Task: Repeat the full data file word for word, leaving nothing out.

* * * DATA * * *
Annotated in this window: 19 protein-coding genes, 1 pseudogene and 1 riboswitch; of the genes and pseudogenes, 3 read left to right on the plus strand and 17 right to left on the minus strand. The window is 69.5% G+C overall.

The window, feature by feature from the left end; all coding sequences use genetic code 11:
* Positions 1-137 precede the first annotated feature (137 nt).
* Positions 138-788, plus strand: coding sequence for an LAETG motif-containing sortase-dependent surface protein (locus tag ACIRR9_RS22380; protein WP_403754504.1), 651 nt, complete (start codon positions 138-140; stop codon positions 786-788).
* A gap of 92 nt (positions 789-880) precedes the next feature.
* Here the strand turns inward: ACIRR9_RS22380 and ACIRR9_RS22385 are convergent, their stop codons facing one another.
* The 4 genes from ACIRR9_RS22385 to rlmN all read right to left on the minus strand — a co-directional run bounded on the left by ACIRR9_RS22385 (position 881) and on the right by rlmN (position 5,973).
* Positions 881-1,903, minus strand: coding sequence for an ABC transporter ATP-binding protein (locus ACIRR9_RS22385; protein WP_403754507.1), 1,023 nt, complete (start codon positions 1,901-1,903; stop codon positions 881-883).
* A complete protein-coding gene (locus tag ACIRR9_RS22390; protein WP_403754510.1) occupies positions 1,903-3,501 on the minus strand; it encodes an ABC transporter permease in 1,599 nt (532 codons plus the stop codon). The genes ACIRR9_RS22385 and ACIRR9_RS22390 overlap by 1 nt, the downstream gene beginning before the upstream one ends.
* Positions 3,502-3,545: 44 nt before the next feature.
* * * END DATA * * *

Annotated in this window: 19 protein-coding genes, 1 pseudogene and 1 riboswitch; of the genes and pseudogenes, 3 read left to right on the plus strand and 17 right to left on the minus strand. The window is 69.5% G+C overall.

The window, feature by feature from the left end; all coding sequences use genetic code 11:
* Positions 1-137 precede the first annotated feature (137 nt).
* Positions 138-788, plus strand: coding sequence for an LAETG motif-containing sortase-dependent surface protein (locus tag ACIRR9_RS22380; protein WP_403754504.1), 651 nt, complete (start codon positions 138-140; stop codon positions 786-788).
* A gap of 92 nt (positions 789-880) precedes the next feature.
* Here the strand turns inward: ACIRR9_RS22380 and ACIRR9_RS22385 are convergent, their stop codons facing one another.
* The 4 genes from ACIRR9_RS22385 to rlmN all read right to left on the minus strand — a co-directional run bounded on the left by ACIRR9_RS22385 (position 881) and on the right by rlmN (position 5,973).
* Positions 881-1,903, minus strand: coding sequence for an ABC transporter ATP-binding protein (locus ACIRR9_RS22385; protein WP_403754507.1), 1,023 nt, complete (start codon positions 1,901-1,903; stop codon positions 881-883).
* A complete protein-coding gene (locus tag ACIRR9_RS22390; protein WP_403754510.1) occupies positions 1,903-3,501 on the minus strand; it encodes an ABC transporter permease in 1,599 nt (532 codons plus the stop codon). The genes ACIRR9_RS22385 and ACIRR9_RS22390 overlap by 1 nt, the downstream gene beginning before the upstream one ends.
* Positions 3,502-3,545: 44 nt before the next feature.